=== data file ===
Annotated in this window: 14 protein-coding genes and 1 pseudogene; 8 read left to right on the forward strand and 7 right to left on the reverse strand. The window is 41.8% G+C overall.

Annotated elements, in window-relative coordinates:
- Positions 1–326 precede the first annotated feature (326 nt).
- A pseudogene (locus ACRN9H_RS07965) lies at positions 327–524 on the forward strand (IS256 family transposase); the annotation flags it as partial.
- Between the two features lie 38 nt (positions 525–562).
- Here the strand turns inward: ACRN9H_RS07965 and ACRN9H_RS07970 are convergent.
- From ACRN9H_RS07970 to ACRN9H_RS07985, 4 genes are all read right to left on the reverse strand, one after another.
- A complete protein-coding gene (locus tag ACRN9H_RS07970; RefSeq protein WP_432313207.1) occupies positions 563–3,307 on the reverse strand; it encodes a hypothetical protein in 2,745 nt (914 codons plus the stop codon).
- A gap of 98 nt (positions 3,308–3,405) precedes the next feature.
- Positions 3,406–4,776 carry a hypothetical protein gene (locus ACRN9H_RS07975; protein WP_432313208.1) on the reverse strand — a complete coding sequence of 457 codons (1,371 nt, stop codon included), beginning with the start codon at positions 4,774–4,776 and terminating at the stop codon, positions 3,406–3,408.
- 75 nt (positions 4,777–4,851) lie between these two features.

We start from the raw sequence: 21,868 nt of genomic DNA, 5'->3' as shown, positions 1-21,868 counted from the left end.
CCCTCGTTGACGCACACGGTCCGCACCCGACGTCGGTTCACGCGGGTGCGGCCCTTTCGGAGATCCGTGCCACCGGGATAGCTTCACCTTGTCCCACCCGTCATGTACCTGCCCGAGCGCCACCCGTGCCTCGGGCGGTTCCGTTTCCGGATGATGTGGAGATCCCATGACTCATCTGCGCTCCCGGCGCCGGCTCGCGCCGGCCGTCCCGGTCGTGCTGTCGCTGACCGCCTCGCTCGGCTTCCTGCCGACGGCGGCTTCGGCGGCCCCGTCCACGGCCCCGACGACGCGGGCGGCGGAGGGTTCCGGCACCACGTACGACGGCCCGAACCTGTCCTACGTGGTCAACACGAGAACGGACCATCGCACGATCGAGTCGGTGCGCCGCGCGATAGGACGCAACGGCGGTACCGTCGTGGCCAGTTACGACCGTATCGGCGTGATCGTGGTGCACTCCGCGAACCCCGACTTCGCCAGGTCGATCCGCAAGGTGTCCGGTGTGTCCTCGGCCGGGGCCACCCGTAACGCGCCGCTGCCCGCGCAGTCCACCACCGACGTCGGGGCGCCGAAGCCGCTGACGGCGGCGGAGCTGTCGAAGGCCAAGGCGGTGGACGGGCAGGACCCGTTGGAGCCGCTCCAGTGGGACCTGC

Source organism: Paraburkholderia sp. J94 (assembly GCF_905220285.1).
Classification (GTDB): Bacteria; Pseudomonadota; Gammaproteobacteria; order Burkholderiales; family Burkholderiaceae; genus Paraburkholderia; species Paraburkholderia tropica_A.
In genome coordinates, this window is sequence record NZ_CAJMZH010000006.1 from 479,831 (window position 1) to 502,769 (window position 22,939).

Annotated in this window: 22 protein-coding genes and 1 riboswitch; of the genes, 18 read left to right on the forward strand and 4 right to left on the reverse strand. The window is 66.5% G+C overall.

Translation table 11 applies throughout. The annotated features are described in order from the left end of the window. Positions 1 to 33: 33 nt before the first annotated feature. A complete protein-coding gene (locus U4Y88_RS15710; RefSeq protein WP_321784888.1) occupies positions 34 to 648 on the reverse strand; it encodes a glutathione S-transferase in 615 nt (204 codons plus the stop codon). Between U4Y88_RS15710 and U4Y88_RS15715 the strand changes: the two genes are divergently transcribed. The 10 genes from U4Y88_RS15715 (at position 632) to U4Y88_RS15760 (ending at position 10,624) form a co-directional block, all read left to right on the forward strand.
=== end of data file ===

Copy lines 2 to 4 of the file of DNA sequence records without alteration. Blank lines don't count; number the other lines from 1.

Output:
Annotated elements, in window-relative coordinates:
- Positions 1–326 precede the first annotated feature (326 nt).
- A pseudogene (locus ACRN9H_RS07965) lies at positions 327–524 on the forward strand (IS256 family transposase); the annotation flags it as partial.